After being quiet a while, the younger man spoke. "I love lakes...come to them often... the sound...the rhythm, they have a healing touch for me. I've not seen you here before. Are you from around here?" "No," the old pastor gave in a bit, " down the road a bit. I just needed to be alone and think." Maybe the younger man would take the hint. He didn't. They were silent a while longer. The young man spoke gently again. "Aren't you a pastor, I seem to recall your presiding over some funerals I've attended." "You are observant. I pastor in the next town over, at least for a little while longer?" "Oh, are you changing churches?'' The young man's gentle manner, quietness, and manner of speech had some how won confidence from the old preacher. He wasn't sure why but he began to tell the young man what was going on in his heart and head.
"To be honest, in about four hours I will walk into an elder board meeting I called and announce I'm quitting. I just don't think I can do this anymore." "Well, sir, let me be honest with you," the younger offered. "I'm in the ministry, too, and maybe I showed up here today to listen to you. Maybe that will help a bit, it's pretty obvious you are hurting." "Well, thanks. I wish that were true. The trouble is I'm almost beyond hurting. I don't know if I can hurt anymore." "What brought you to this point where you are about to leave nearly 40 years of ministry?" ("Odd, I don't remember telling this young man how long I'd been in the ministry. He's pretty observant, pretty obvious with a little math I guess." ) "Well, it's not one thing, it is a lot of things, seems like everything. This world I can hardly recognize anymore. The work of ministry is getting harder and harder. The church seems so irrelevant. Our morals are in the toilet. In Arizona, it is illegal to have home churches in some towns. New York kicked churches out of schools they had rented for services for decades. The Supreme Court had to rule on that case to let them in. If you hold to Biblical values anymore you are the minority and are called bigoted and intolerant. Our demonination is debating same-sex marriage. They are actually debating it! I can't remember the last time a young couple wanted me to marry them that wasn't living together. Shoot, older couples are coming to me to be married and they have already moved in together. This moralistic, therapeutic, deism in our world is killing us and I don't think I'm having any effect whatsoever in moving people to faith or along in the faith. I might as well quit!"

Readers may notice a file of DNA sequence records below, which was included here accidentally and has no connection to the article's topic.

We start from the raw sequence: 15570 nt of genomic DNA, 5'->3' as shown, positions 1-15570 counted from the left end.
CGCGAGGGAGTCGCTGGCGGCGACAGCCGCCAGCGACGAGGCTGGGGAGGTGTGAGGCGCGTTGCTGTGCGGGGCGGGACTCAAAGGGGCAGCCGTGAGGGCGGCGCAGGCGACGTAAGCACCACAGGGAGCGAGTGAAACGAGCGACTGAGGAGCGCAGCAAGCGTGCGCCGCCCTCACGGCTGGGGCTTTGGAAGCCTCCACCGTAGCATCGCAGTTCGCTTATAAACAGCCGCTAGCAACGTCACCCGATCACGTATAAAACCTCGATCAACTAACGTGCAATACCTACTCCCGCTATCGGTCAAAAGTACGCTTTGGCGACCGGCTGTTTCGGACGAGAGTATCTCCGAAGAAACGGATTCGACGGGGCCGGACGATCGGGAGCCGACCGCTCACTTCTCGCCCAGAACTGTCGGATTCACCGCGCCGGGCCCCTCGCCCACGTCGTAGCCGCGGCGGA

The old preacher got it out finally. The pain, confusion, the frustration just flooded out. The young man listened. He listened well. He mumbled barely audible words while the old preacher went off. He said something about Elijah in I Kings 19: 13-14. When the preacher hit on the ills of the world he said something about John on Patmos and saints in catacombs. But mostly he just listened. Finally, after the smoke of the pastor's rant had cleared a bit, he asked the a question: "If you could sum up in one sentence why you are leaving the ministry you were called to and loved for so long, what would it be?"
"I guess you could say that my ministry has just died... it died of a broken heart..."
The young may stood and pulled his coat around him a little tighter and extended a hand to shake the old pastor's hand goodbye. The old man reach to take his hand and noticed an ugly scar on his wrist. The young man held the old man's hand firm. The old man looked up and saw the younger gazing deeply into his eyes, more like his own soul really. "A broken heart, huh? Ironically, that's why I went into ministry."